Event organized in collaboration with the Academy of Finland postdoctoral project Memory Unchained (SA 308661)
Oral history refers to a research field that focuses on memory as a subjective, communicative, and social faculty with a radical emancipatory potential. Moreover, oral history refers to practices of generating historical information by means of interviewing and to interpretations of history based on this information. As a field, oral history research has already reached the status of an established multidisciplinary enterprise. Considering the radical and critical roots of oral history, however, critical interrogations of its premises – such as its strong emphasis on verbal and textual dimensions of memory and its position vis-à-vis various other related disciplines (e.g. memory studies, queer history) – remain scarce. This seminar will focus on new perspectives in and on oral history and memory from various methodological and disciplinary perspectives.
Registration for this event is now closed.
More information on the seminar’s schedule and speakers here.
Event organised in collaboration with Centre for Artistic Research and the History forum (University of Arts), Helsinki
How are we, as researchers, touched by people from the past, and how could we, in turn, touch our audiences? How to transform a monument into a human being, Jean into Janne? And what if someone from the past sent us a letter, what would we reply?
Come to discuss these questions at a salon of artists and researcher at the Theatre Academy on Wednesday, November 13 at 15:00–19:00.
For more information about the programme see the CfAR wepage here
5 November 2019, 13–15, Hovi V105(Artium, Sirkkala Campus, Kaivokatu 12)
In her talk ‘Queering the Trenches: The Homoerotic Accents in François Ozon’s Frantz (2016)’, Dr Helena Duffy argues that, by queering death in the treches, French filmmaker Ozon explores both the association between queerness and the negation of reproductive futurism, and the linked conception of the queer as the site of society’s death drive.
This workshop will explore the political dimensions of narrative practices and forms of memory. It examines how memory cultures and cultural narratives shape the way in which people see the political world and the possibility of political change. The speakers of the workshop are Molly Andrews and Eneken Laanes who are currently visiting scholars at the Helsinki Collegium for Advanced Studies.
For the workshop schedule and other information, see here.
Playing videogames has always been tied to controversial speculations and assumptions about its negative impact, from the promotion of violence to fostering aggressive behaviour, particularly among youth. But is there an enjoyable and healthy way of playing games? In what way can video or board games be a useful learning tool, promoting non-violence and various other skills like problem solving, multiperspectivity in history education, team work, coordination and negotiating in international affairs?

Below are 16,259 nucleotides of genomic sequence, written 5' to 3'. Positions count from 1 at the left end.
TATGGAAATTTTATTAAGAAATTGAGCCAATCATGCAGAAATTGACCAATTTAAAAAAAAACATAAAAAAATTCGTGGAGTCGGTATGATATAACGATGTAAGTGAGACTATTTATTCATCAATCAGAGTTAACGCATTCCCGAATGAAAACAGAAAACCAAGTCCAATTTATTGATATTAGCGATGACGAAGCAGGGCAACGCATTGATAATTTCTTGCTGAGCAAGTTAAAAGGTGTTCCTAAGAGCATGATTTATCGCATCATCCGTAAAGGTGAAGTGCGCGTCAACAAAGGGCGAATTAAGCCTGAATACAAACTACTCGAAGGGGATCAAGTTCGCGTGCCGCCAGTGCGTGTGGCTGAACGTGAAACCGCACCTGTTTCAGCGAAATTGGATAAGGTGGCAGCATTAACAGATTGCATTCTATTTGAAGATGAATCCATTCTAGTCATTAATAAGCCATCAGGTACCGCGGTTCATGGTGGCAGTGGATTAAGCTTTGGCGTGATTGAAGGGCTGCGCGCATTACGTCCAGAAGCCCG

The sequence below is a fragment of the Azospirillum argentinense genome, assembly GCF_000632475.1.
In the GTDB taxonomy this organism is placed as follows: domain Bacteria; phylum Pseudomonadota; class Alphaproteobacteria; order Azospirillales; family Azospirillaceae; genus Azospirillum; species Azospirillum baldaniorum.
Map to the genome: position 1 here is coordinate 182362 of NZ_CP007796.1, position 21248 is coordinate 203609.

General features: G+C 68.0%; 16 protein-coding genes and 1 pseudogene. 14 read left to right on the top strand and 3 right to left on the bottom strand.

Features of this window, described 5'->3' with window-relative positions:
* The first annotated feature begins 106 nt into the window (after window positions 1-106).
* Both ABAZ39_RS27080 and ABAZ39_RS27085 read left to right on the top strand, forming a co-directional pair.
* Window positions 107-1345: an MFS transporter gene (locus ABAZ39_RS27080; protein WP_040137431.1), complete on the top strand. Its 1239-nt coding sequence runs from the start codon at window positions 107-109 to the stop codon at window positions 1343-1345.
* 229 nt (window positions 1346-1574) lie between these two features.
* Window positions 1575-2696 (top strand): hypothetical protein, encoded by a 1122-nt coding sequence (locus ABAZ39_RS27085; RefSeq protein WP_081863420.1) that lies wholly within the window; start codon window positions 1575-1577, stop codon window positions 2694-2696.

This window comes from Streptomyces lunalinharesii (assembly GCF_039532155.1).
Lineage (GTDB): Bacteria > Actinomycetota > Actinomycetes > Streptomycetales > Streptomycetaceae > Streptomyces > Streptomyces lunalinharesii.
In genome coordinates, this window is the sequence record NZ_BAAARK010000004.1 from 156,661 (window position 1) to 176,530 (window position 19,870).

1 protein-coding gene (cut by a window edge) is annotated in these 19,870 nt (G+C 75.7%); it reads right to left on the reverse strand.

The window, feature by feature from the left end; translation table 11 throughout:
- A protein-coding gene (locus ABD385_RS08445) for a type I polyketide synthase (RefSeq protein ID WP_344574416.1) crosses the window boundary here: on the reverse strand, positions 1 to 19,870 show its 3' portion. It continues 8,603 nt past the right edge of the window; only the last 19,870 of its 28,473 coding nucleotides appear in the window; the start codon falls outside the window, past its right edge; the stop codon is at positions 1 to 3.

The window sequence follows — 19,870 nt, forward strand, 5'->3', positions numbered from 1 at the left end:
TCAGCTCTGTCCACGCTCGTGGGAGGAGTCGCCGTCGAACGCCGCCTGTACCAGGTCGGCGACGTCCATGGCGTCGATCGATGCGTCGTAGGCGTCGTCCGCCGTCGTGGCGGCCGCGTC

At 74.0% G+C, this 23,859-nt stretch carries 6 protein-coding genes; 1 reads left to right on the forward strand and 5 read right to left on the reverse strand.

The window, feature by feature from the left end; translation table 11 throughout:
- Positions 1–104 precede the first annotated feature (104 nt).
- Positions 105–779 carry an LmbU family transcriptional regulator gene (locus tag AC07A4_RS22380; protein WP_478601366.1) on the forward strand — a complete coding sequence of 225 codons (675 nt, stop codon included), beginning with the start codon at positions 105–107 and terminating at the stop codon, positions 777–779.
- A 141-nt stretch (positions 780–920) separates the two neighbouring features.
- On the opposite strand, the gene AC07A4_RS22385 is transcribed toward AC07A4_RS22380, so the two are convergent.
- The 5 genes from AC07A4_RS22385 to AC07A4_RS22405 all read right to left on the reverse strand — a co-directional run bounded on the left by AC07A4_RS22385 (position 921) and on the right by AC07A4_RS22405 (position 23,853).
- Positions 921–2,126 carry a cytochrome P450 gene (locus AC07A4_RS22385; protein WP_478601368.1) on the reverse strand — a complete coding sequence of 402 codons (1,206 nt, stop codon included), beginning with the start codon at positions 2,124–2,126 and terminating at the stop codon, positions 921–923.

Find an answer by joining us to disscuss and explore educational potentials of (video)games and to learn-by-playing together with experts!
After the summer break we are back with a full autumn programme and some news!
First of all, we have a new coordinator, Marta Laura Cenedese, who is taking up from Nena Močnik.
Secondly, SELMA is partner of the new Nordic Summer University research network ‘Narrative and Violence’ (2020–2022), coordinated by Marta Laura Cenedese and Helena Duffy (more information here: http://nordic.university/study-circles/4-narrative-violence/) The call for papers for the first symposium will be sent out in mid-September.
”The Hermeneutics of Violence” is part of a larger project entitled Interpreting Violence: Narrative, Ethics and Hermeneutics, funded by the Joint Committee for Nordic research councils in the Humanities and Social Sciences. The second workshop, to be held at Turku University August 27-29 2019, will focus on the hermeneutics of violence, implying both the violent annulment of personhood sometimes inherent in interpretive acts themselves and the processes of interpreting narratives representing violence. Read more…
In this joint seminar organised by SELMA (Centre for the Study of Storytelling, Experientiality and Memory) and LaWe (Centre for the Study of Language and Wellbeing), we explore various ways of understanding the potential of literature to promote wellbeing. We are interested in wellbeing in a broad, cultural sense and will discuss its links to ethical issues such as issues of ethical agency and ways of engaging with otherness.
Opening (Milla Luodonpää-Manni ja Hanna Meretoja)
Colin Davis: Does literature make us better people?
Lydia Kokkola: “Doing It For Themselves”: Culture For, About & By Arctic Youth Discussion
Elina Valovirta: Uses of Romance: Monogamy, Masturbation and the Act of Reading
Hanna Meretoja, Päivi Kosonen & Eevastiina Kinnunen: Narrative Agency, Metanarrativity and Reading Groups
Roundtable discussion (Chair Hanna Meretoja): Literature and Wellbeing (Kaiju Harinen, Joel Kuortti, Anu Laukkanen)